Texas: Clinic Building a Health Care Legacy
February 14, 2006
The Montrose Clinic, the first facility to offer free anonymous HIV testing in Houston, has changed its name to Legacy Community Health Services and broadened its clientele. Now marketing itself as a full-service community clinic for the uninsured, the facility at 215 Westheimer will continue to serve gay, lesbian, bisexual and transgender patients and care for the straight, uninsured HIV-negative workers in the neighborhood's restaurants, hair and nail salons.
Since the advent of antiretroviral therapy, lack of access to medical care has replaced HIV/AIDS as the clinic's most pressing health concern, although Executive Director Katy Caldwell said, "We're not forsaking the gay community." Clinic co-founder and activist Ray Hill said, "I think the changes are indicative of the progress we have made. We've grown up."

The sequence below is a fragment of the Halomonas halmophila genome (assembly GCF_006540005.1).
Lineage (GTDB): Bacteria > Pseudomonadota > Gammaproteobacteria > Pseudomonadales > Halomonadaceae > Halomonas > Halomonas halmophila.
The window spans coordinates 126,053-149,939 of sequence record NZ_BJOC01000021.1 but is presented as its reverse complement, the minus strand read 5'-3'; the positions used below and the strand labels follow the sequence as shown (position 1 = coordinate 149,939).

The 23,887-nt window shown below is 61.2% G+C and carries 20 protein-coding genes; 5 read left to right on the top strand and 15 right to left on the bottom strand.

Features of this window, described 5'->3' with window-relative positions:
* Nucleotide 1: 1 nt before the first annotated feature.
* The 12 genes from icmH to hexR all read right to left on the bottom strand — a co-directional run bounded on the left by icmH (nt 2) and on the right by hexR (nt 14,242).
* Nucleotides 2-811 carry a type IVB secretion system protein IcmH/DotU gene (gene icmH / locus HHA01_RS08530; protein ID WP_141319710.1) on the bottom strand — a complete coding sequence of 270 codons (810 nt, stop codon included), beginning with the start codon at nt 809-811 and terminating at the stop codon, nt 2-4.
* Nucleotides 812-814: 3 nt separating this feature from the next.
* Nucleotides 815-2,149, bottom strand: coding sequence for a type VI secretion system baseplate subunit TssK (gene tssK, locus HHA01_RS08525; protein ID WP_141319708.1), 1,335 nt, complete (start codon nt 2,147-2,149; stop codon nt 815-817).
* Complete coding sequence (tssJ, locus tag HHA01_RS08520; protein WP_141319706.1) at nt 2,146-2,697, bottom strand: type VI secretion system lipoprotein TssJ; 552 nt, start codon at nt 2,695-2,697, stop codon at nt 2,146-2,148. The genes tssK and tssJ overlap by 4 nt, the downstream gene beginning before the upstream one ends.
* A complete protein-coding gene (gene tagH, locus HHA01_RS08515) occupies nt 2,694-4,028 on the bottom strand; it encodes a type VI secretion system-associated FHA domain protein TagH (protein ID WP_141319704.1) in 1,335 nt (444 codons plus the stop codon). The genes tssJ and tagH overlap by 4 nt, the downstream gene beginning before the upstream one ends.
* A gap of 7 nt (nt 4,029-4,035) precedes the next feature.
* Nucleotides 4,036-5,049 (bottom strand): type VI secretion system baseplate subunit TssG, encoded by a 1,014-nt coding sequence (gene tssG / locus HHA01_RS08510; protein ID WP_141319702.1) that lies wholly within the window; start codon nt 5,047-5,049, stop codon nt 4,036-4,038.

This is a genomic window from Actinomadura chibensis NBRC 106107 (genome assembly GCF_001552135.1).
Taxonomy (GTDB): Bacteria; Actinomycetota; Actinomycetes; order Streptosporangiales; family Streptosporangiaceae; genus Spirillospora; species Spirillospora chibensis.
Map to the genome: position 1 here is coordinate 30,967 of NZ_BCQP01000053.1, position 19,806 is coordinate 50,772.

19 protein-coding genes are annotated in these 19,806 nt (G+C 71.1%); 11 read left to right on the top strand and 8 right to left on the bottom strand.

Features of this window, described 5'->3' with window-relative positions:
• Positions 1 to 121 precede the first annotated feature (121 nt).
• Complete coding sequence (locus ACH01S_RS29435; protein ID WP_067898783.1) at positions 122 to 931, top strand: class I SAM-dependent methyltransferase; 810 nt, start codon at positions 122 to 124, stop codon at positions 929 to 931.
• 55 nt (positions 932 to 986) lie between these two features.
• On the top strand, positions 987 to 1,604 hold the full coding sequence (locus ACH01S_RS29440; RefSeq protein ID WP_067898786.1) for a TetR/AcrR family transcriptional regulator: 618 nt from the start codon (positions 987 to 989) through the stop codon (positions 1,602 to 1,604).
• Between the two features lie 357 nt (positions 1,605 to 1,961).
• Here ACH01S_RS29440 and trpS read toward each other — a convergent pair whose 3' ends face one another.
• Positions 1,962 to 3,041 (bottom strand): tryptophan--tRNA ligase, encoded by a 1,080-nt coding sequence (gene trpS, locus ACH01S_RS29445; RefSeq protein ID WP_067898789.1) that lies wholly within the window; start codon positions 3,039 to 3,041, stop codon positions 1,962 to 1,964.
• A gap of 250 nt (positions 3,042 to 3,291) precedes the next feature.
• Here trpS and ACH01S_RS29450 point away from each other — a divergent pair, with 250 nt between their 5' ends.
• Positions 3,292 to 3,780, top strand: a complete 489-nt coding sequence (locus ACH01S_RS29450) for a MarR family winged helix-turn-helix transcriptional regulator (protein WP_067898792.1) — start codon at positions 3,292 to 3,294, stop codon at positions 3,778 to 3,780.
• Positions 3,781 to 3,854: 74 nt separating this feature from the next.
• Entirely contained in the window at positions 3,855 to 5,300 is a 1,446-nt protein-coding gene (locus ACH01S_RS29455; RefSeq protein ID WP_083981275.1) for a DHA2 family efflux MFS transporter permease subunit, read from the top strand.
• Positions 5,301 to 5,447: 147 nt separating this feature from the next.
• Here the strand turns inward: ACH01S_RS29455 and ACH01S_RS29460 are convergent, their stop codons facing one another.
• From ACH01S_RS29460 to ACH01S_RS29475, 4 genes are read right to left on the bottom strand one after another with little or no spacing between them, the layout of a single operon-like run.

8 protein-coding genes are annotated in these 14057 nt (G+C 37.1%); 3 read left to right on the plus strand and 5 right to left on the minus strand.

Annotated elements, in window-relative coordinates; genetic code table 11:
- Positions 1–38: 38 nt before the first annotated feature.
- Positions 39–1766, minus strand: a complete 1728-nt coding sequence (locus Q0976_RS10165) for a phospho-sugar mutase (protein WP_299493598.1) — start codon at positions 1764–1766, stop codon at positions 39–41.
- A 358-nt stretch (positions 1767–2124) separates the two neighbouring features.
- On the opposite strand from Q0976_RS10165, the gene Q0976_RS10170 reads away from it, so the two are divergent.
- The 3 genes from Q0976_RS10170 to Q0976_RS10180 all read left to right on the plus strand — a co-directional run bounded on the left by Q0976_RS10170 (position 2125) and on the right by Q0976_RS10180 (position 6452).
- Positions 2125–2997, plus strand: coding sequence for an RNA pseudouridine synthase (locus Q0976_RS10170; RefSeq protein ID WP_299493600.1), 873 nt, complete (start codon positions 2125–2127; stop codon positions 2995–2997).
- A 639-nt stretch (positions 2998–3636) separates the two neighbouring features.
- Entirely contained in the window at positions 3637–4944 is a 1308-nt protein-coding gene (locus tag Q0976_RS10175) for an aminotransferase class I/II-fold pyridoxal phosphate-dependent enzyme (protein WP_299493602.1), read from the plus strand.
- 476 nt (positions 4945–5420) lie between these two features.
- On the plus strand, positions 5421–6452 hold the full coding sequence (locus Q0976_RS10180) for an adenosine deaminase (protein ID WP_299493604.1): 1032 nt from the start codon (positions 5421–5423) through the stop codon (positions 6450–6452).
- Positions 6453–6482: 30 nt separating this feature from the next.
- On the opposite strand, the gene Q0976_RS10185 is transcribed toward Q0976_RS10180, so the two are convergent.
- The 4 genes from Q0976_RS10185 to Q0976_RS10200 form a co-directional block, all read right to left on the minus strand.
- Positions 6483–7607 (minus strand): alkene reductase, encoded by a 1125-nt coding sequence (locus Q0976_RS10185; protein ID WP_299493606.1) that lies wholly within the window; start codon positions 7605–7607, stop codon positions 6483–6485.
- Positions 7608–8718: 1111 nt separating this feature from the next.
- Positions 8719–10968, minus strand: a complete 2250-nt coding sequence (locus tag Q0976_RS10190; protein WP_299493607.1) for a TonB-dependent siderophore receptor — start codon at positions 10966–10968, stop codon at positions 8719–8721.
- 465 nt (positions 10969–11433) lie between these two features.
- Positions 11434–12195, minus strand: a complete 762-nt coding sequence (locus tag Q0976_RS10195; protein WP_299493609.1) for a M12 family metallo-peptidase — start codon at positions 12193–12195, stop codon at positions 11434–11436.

The clinic, founded in 1978, currently offers primary care, an eye clinic, chiropractic care and referrals to housing and food pantries. It is adding a Walgreen's pharmacy inside, family planning and a medical care for children. HIV-positive children, however, will be referred to Texas Children's Hospital.
The facility serves more than 15,000 men, women and teens each year. Caldwell expects to see 5,000 to 7,500 more patients in the next 18 months. Most of them, she predicts, will be children needing primary care and young adults in search of family-planning services.
02.10.06; Leigh Hopper
Bristol-Myers Squibb to License Antiretroviral Reyataz to Generic Drug Companies in South Africa, India
This article was provided by CDC National Prevention Information Network. It is a part of the publication CDC HIV/Hepatitis/STD/TB Prevention News Update.